Buck Owens’ Stories of Elvis Presley and Johnny Cash

Country Music legend Buck Owens was once asked, “Looking back on your great career, is there any one thing you regret doing or not doing?”

Owens performed at Houston Rodeo one week after Elvis in 1969.

“Elvis Presley was appearing at the Hilton in Las Vegas,” Owens thought of the first thing that popped in his head. “Bakersfield to Las Vegas in a plane is only 30 minutes. So, I set up [an arrangement] with Colonel Tom [Parker] for my two sons and I and my wife to see Elvis.”

“At the last moment I felt bad and my wife and I didn’t go, but my two sons and their wives went. They had a big box, a special place. And nobody got the word to Elvis that I wasn’t there.”

“In the middle of his show, Elvis made this great introduction to Buck Owens. … My sons told me they put the spotlight over on our box and folks were applauding. I was very upset. I never had another chance to meet him.”

“I was a great Elvis fan. They were very kind. They sent back a couple of security people from the Hilton to take my sons and their wives backstage to Elvis’ dressing room. They said hello, got to meet him and had a couple of pictures made with him. I really do regret that I missed it.”

Hee Haw

“The most memorable person I ever performed with was Don Rich; there’s no doubt about it. However, talking about other artists, I owe so much to Johnny Cash, because in 1960 Johnny Cash took me on a tour with him all the way across Canada, down through Seattle and Portland.”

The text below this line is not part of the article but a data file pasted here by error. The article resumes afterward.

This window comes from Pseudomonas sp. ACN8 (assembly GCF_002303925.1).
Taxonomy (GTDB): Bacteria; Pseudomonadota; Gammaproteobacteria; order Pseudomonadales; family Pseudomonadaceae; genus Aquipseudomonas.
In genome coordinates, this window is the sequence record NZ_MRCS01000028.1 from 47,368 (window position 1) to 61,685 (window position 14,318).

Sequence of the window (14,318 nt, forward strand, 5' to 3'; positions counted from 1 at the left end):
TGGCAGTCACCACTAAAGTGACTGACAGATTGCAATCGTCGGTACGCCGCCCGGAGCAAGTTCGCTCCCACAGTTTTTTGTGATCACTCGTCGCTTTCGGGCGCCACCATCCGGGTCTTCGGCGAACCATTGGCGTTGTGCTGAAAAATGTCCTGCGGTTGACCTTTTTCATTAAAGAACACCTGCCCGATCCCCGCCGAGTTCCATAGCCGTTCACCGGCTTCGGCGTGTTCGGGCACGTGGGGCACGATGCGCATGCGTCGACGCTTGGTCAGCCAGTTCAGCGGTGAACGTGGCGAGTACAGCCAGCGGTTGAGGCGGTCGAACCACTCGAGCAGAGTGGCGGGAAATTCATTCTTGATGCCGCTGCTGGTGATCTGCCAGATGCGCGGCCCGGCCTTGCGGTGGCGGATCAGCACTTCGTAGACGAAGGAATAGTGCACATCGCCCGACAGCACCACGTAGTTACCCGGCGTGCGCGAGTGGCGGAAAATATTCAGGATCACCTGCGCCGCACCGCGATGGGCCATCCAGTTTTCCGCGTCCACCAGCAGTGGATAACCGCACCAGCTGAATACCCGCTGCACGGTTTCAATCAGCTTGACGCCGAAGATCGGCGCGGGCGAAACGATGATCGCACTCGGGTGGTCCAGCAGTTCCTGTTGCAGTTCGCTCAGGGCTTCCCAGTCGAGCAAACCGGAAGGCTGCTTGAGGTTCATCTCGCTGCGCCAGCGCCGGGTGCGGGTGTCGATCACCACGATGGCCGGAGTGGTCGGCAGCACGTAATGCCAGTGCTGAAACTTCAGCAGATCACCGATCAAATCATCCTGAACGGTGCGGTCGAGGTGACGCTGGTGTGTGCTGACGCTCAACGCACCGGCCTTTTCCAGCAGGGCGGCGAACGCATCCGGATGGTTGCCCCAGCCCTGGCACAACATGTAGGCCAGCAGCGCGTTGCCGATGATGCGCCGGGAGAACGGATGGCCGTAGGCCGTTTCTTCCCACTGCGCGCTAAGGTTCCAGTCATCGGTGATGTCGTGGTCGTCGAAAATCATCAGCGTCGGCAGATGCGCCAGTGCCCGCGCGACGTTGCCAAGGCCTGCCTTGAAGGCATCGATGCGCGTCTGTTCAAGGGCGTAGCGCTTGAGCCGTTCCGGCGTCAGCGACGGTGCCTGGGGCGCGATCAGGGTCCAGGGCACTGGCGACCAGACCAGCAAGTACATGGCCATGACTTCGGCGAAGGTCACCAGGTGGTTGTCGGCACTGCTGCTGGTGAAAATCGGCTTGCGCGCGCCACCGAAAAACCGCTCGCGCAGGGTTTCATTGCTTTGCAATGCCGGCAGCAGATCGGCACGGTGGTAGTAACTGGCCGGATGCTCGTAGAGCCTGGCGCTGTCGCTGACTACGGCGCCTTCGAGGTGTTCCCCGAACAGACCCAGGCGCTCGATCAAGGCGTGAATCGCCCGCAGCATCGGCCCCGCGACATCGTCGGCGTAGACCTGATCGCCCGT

“Then Luther [Perkins, Cash’s guitarist] dropped me off at my house in Bakersfield after the tour. I got to play before tens of thousands of people. Johnny Cash was so hot, and he gave me that opportunity. I sang three or four songs each show.”

Cash in Hee Haw

“I always felt like I owed Johnny Cash that debt forever. I would never be able to repay him. So, my most memorable person is Johnny Cash. I don’t know anyone that has meant more to country music than Johnny Cash has meant. He’s the absolute champion. Although I’m a fan of many of the others, I’m a great believer in the great Johnny Cash.”

Have you ever turned down a song to record and then it became a hit with another artist? If so, what was the song title?

“Well, you know I did turn down a song. Nat Stuckey sent me a song one time called “Hungries for Your Love.” I changed it to “Waitin’ in Your Welfare Line.” Don Rich and I took that and wrote some verses about it and made a nice big song about it.”


“Immediately thereafter, I got another song from Nat Stuckey. Nat Stuckey passed on some years ago from cancer. He sent me “Pop a Top.” I loved the song. I thought the song would be a hit, but I didn’t want to do a song at that time about drinking and all that.”

“Jim Ed Brown put it out and made a hit out of it. I never regretted that, because it wasn’t that I didn’t believe in the song, it’s just I didn’t want to do a drinking song at that time.”

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